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10 thoughts on “What Do You Say After You Say Hello?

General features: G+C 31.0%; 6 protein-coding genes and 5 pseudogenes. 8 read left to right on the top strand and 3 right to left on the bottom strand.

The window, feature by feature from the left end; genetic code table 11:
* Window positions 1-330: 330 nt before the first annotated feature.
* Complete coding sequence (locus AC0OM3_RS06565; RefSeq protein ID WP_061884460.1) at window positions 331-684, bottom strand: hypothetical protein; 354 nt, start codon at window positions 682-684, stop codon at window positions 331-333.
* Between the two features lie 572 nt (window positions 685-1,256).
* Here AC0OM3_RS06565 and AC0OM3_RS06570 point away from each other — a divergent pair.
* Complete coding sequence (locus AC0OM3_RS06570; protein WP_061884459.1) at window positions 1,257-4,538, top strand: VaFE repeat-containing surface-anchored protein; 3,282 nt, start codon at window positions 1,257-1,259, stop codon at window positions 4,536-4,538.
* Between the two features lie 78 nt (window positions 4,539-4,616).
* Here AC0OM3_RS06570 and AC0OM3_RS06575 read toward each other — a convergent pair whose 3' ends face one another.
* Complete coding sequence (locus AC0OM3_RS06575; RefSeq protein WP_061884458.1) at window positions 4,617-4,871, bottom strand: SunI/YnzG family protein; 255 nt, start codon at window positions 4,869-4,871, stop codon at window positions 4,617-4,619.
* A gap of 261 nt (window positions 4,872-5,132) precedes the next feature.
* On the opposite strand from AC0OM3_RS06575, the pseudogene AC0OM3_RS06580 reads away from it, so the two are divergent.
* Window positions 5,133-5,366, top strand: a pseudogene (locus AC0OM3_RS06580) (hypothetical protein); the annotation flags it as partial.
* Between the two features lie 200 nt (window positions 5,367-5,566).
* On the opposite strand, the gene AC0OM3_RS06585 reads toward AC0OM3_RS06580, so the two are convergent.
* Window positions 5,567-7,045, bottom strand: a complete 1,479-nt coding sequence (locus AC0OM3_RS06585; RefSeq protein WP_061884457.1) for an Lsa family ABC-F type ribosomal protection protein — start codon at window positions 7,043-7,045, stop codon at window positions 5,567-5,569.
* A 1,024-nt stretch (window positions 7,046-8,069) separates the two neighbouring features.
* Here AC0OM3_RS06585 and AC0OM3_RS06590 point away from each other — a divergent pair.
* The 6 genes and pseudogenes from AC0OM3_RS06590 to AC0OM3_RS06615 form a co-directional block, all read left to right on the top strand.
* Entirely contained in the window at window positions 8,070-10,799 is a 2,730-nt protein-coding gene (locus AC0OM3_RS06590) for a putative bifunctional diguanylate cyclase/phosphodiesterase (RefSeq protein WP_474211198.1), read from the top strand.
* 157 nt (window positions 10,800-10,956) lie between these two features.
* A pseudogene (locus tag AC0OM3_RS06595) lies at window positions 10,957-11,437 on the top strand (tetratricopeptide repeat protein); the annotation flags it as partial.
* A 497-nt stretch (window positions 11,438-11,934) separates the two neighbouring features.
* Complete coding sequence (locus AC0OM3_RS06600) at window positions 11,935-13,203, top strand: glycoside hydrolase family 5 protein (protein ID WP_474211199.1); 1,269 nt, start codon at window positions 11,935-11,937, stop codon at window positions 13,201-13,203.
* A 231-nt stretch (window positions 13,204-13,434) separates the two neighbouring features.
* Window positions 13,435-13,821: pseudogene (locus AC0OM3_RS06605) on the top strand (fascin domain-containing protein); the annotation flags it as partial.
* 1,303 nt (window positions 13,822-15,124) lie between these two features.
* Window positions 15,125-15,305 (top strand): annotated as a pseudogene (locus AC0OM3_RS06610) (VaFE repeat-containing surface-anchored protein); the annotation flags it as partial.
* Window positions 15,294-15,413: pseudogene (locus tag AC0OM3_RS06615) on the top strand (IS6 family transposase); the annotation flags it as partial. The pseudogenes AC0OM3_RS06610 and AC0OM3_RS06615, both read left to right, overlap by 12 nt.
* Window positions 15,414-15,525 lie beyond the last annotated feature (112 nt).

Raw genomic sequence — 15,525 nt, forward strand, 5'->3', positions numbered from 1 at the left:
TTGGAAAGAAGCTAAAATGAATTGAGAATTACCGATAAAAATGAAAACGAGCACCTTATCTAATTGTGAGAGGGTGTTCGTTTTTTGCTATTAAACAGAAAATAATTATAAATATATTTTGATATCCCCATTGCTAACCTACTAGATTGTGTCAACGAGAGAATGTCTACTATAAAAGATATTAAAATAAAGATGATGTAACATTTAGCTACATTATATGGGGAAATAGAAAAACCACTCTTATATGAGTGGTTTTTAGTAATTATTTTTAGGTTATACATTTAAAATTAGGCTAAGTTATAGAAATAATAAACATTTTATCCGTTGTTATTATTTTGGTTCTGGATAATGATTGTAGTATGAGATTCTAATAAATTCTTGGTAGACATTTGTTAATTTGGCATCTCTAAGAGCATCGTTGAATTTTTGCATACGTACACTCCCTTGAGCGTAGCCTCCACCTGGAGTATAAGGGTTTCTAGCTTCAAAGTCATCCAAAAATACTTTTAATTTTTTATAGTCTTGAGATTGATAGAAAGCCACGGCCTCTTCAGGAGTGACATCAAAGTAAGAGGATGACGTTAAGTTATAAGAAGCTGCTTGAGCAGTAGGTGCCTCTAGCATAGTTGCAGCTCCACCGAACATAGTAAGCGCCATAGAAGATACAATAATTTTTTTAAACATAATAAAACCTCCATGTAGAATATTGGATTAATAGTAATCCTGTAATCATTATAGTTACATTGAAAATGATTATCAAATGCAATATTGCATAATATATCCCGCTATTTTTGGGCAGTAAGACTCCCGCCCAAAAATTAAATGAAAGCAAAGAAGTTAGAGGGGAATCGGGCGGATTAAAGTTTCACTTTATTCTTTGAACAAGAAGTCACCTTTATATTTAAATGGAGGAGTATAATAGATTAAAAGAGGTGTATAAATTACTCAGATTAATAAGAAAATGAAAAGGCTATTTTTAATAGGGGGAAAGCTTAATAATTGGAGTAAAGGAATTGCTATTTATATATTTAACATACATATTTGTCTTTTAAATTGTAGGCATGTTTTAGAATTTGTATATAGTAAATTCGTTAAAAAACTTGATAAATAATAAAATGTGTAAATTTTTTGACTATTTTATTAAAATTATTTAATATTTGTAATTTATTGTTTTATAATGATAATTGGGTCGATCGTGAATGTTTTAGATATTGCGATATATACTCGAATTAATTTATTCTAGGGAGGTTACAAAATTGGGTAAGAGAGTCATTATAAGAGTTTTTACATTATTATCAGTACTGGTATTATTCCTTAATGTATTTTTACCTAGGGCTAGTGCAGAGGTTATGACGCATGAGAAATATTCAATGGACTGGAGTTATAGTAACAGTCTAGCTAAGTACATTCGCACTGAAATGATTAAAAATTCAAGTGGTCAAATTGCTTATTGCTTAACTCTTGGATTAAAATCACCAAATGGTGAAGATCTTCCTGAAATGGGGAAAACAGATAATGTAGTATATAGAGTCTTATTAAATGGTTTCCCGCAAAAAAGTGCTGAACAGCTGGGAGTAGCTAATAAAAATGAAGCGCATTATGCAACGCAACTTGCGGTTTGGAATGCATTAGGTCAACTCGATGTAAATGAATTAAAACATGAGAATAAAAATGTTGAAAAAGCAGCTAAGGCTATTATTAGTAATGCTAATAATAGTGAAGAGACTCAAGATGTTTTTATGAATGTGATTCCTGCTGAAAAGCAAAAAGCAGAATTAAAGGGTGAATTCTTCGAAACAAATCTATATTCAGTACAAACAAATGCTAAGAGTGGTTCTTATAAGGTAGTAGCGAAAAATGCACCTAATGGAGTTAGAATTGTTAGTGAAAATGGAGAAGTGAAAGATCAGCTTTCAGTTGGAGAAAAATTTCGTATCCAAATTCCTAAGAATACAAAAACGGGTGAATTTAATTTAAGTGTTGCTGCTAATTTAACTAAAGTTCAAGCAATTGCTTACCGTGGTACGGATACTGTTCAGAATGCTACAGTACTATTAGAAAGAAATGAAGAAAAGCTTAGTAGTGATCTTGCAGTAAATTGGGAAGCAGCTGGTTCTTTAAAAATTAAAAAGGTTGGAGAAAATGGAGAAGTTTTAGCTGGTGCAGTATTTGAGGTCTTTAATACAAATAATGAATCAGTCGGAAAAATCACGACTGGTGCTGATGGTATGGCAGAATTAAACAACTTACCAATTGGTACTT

1. says: